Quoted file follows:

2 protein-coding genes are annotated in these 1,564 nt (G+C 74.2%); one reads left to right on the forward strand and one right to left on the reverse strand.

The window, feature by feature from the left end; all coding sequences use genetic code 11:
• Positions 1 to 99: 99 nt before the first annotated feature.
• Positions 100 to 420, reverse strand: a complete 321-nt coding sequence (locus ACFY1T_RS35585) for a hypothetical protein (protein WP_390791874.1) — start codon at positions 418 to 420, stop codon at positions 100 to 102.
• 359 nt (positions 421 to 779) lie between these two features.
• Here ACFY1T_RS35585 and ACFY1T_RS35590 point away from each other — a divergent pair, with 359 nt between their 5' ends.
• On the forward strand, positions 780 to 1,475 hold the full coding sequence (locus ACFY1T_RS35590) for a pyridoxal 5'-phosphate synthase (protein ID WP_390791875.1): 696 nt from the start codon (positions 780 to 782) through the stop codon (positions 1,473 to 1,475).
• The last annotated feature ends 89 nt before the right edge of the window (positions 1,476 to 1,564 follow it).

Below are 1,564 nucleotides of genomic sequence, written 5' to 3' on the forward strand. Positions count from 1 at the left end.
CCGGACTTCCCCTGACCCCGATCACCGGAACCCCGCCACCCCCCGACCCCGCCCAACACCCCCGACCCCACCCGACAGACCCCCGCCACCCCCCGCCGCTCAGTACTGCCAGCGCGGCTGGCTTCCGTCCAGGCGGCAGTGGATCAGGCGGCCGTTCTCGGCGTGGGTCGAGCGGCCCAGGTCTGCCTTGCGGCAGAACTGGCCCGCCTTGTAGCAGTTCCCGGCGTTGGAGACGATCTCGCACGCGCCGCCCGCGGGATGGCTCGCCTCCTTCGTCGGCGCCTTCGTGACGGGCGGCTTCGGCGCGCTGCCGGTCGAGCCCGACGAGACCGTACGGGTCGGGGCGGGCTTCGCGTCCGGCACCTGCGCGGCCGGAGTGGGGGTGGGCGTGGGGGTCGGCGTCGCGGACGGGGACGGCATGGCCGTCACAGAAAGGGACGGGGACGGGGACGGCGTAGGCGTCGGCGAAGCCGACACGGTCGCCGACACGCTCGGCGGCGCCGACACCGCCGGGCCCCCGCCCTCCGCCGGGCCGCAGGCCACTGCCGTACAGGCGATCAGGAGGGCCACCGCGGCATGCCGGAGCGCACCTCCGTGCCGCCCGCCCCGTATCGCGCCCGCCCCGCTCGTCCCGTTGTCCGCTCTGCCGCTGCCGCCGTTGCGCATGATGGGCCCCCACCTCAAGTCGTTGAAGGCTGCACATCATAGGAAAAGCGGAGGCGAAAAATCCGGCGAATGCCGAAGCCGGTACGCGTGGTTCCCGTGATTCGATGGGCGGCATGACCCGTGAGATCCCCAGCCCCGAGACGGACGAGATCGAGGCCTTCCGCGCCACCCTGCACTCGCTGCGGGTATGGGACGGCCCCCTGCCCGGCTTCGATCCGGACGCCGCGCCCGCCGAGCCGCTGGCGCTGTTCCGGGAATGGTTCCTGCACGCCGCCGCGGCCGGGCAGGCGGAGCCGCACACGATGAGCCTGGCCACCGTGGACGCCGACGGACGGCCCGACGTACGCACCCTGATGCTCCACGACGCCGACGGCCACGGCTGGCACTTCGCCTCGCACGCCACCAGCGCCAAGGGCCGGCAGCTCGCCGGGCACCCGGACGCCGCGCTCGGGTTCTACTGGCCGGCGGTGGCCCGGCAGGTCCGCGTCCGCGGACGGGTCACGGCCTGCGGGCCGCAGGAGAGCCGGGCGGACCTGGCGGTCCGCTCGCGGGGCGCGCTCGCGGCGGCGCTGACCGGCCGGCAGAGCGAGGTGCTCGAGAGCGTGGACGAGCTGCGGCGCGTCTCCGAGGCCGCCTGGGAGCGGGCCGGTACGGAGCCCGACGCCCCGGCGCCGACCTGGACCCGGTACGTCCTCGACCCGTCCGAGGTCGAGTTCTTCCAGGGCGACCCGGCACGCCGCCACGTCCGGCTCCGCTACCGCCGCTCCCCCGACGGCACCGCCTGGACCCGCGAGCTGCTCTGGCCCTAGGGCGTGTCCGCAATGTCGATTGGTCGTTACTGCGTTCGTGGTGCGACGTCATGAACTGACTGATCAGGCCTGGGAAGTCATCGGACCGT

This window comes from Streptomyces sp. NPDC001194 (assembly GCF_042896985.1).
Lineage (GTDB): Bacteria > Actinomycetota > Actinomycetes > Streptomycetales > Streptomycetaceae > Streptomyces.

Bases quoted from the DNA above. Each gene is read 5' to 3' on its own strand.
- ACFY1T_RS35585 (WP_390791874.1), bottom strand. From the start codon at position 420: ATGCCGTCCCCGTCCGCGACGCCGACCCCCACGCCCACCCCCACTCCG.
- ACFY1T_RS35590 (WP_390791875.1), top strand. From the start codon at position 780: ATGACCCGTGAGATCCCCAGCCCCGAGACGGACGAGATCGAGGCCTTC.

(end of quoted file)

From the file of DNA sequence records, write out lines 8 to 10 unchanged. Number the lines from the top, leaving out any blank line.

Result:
• The last annotated feature ends 89 nt before the right edge of the window (positions 1,476 to 1,564 follow it).

Below are 1,564 nucleotides of genomic sequence, written 5' to 3' on the forward strand. Positions count from 1 at the left end.
CCGGACTTCCCCTGACCCCGATCACCGGAACCCCGCCACCCCCCGACCCCGCCCAACACCCCCGACCCCACCCGACAGACCCCCGCCACCCCCCGCCGCTCAGTACTGCCAGCGCGGCTGGCTTCCGTCCAGGCGGCAGTGGATCAGGCGGCCGTTCTCGGCGTGGGTCGAGCGGCCCAGGTCTGCCTTGCGGCAGAACTGGCCCGCCTTGTAGCAGTTCCCGGCGTTGGAGACGATCTCGCACGCGCCGCCCGCGGGATGGCTCGCCTCCTTCGTCGGCGCCTTCGTGACGGGCGGCTTCGGCGCGCTGCCGGTCGAGCCCGACGAGACCGTACGGGTCGGGGCGGGCTTCGCGTCCGGCACCTGCGCGGCCGGAGTGGGGGTGGGCGTGGGGGTCGGCGTCGCGGACGGGGACGGCATGGCCGTCACAGAAAGGGACGGGGACGGGGACGGCGTAGGCGTCGGCGAAGCCGACACGGTCGCCGACACGCTCGGCGGCGCCGACACCGCCGGGCCCCCGCCCTCCGCCGGGCCGCAGGCCACTGCCGTACAGGCGATCAGGAGGGCCACCGCGGCATGCCGGAGCGCACCTCCGTGCCGCCCGCCCCGTATCGCGCCCGCCCCGCTCGTCCCGTTGTCCGCTCTGCCGCTGCCGCCGTTGCGCATGATGGGCCCCCACCTCAAGTCGTTGAAGGCTGCACATCATAGGAAAAGCGGAGGCGAAAAATCCGGCGAATGCCGAAGCCGGTACGCGTGGTTCCCGTGATTCGATGGGCGGCATGACCCGTGAGATCCCCAGCCCCGAGACGGACGAGATCGAGGCCTTCCGCGCCACCCTGCACTCGCTGCGGGTATGGGACGGCCCCCTGCCCGGCTTCGATCCGGACGCCGCGCCCGCCGAGCCGCTGGCGCTGTTCCGGGAATGGTTCCTGCACGCCGCCGCGGCCGGGCAGGCGGAGCCGCACACGATGAGCCTGGCCACCGTGGACGCCGACGGACGGCCCGACGTACGCACCCTGATGCTCCACGACGCCGACGGCCACGGCTGGCACTTCGCCTCGCACGCCACCAGCGCCAAGGGCCGGCAGCTCGCCGGGCACCCGGACGCCGCGCTCGGGTTCTACTGGCCGGCGGTGGCCCGGCAGGTCCGCGTCCGCGGACGGGTCACGGCCTGCGGGCCGCAGGAGAGCCGGGCGGACCTGGCGGTCCGCTCGCGGGGCGCGCTCGCGGCGGCGCTGACCGGCCGGCAGAGCGAGGTGCTCGAGAGCGTGGACGAGCTGCGGCGCGTCTCCGAGGCCGCCTGGGAGCGGGCCGGTACGGAGCCCGACGCCCCGGCGCCGACCTGGACCCGGTACGTCCTCGACCCGTCCGAGGTCGAGTTCTTCCAGGGCGACCCGGCACGCCGCCACGTCCGGCTCCGCTACCGCCGCTCCCCCGACGGCACCGCCTGGACCCGCGAGCTGCTCTGGCCCTAGGGCGTGTCCGCAATGTCGATTGGTCGTTACTGCGTTCGTGGTGCGACGTCATGAACTGACTGATCAGGCCTGGGAAGTCATCGGACCGT